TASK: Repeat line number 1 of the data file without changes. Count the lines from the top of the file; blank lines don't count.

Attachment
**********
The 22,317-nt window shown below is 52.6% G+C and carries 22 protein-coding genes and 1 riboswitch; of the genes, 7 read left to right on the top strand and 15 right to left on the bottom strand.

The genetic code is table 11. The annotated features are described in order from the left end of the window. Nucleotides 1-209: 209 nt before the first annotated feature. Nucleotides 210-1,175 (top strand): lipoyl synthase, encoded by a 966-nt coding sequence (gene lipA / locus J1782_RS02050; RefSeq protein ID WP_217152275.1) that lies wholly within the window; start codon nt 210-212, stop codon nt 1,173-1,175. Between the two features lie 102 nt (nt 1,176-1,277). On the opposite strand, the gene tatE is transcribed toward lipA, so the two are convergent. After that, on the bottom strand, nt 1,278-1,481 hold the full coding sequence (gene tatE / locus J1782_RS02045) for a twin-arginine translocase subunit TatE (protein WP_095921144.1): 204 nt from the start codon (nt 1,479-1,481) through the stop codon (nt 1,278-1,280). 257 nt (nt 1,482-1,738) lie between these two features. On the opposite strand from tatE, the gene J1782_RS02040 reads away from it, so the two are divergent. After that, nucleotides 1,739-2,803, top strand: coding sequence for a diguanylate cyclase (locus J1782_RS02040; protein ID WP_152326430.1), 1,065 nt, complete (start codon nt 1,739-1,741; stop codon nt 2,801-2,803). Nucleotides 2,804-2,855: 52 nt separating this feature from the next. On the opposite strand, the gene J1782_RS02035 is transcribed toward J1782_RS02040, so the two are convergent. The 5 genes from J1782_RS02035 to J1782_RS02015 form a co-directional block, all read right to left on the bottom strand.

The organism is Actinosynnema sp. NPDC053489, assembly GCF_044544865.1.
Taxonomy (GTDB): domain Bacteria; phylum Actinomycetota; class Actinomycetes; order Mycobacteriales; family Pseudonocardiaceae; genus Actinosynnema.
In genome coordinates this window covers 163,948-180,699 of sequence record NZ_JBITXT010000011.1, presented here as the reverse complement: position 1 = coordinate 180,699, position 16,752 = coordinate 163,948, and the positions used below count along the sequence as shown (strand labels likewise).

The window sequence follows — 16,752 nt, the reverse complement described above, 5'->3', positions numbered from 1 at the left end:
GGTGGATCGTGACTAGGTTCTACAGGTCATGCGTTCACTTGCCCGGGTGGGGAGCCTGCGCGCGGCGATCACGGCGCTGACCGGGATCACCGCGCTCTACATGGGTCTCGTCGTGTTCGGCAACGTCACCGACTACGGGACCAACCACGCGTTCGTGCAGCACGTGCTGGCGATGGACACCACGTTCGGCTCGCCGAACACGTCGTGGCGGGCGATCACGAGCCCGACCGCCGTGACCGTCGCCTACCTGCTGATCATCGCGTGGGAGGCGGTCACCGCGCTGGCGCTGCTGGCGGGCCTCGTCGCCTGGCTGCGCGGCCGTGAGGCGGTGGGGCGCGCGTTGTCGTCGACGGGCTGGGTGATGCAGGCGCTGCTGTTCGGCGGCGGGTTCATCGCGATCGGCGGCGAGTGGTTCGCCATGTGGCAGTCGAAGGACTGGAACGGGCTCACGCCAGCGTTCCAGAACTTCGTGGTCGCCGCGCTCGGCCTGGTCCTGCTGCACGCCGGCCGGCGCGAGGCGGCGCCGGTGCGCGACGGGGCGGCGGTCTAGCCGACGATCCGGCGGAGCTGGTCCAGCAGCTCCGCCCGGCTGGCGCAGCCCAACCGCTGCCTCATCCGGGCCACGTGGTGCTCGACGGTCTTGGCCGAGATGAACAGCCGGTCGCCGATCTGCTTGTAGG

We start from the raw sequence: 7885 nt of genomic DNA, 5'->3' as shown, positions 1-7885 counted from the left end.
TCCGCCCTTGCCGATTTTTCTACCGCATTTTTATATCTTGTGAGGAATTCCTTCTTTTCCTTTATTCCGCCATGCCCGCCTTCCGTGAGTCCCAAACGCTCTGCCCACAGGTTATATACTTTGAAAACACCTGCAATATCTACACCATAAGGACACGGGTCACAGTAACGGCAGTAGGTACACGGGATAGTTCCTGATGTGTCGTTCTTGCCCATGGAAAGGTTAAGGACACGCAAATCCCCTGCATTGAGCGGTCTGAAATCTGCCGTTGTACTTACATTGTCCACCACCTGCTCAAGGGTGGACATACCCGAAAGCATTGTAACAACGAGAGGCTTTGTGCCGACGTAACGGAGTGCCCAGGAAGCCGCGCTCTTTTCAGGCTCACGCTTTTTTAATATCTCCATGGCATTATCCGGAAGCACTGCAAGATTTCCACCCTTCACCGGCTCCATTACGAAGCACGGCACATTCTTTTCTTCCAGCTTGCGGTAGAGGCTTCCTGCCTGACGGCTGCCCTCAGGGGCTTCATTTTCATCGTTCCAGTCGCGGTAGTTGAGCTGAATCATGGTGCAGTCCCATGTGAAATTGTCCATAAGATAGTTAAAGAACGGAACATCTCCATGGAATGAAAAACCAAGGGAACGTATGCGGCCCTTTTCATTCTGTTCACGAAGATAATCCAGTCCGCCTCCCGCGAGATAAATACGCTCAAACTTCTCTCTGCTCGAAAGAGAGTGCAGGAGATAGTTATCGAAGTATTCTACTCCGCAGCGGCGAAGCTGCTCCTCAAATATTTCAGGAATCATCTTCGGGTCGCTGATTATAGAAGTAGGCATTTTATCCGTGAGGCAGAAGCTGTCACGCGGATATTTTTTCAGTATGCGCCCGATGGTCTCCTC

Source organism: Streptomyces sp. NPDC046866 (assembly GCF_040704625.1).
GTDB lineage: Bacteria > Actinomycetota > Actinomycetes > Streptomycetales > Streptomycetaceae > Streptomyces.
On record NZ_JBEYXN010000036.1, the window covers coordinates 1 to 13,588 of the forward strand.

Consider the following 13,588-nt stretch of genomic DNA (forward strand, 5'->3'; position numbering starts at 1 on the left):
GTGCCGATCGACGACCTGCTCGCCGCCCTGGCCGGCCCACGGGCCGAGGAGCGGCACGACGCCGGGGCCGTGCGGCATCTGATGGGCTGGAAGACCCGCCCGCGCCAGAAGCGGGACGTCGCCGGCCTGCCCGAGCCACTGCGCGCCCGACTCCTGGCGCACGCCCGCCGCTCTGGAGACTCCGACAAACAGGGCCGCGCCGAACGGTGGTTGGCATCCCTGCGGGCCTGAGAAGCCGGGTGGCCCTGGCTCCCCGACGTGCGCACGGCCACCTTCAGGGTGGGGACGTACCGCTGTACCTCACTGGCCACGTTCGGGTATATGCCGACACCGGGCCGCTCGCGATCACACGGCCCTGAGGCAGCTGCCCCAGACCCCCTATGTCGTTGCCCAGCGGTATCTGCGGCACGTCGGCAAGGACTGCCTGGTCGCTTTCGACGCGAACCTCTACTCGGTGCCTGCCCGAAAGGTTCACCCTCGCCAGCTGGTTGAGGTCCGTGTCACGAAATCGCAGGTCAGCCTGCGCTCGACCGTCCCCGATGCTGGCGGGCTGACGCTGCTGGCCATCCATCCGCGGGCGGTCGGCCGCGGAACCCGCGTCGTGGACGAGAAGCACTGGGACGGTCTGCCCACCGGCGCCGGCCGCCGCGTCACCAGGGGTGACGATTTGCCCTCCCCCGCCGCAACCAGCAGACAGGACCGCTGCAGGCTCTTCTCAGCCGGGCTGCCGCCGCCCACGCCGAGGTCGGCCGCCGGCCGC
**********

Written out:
The 22,317-nt window shown below is 52.6% G+C and carries 22 protein-coding genes and 1 riboswitch; of the genes, 7 read left to right on the top strand and 15 right to left on the bottom strand.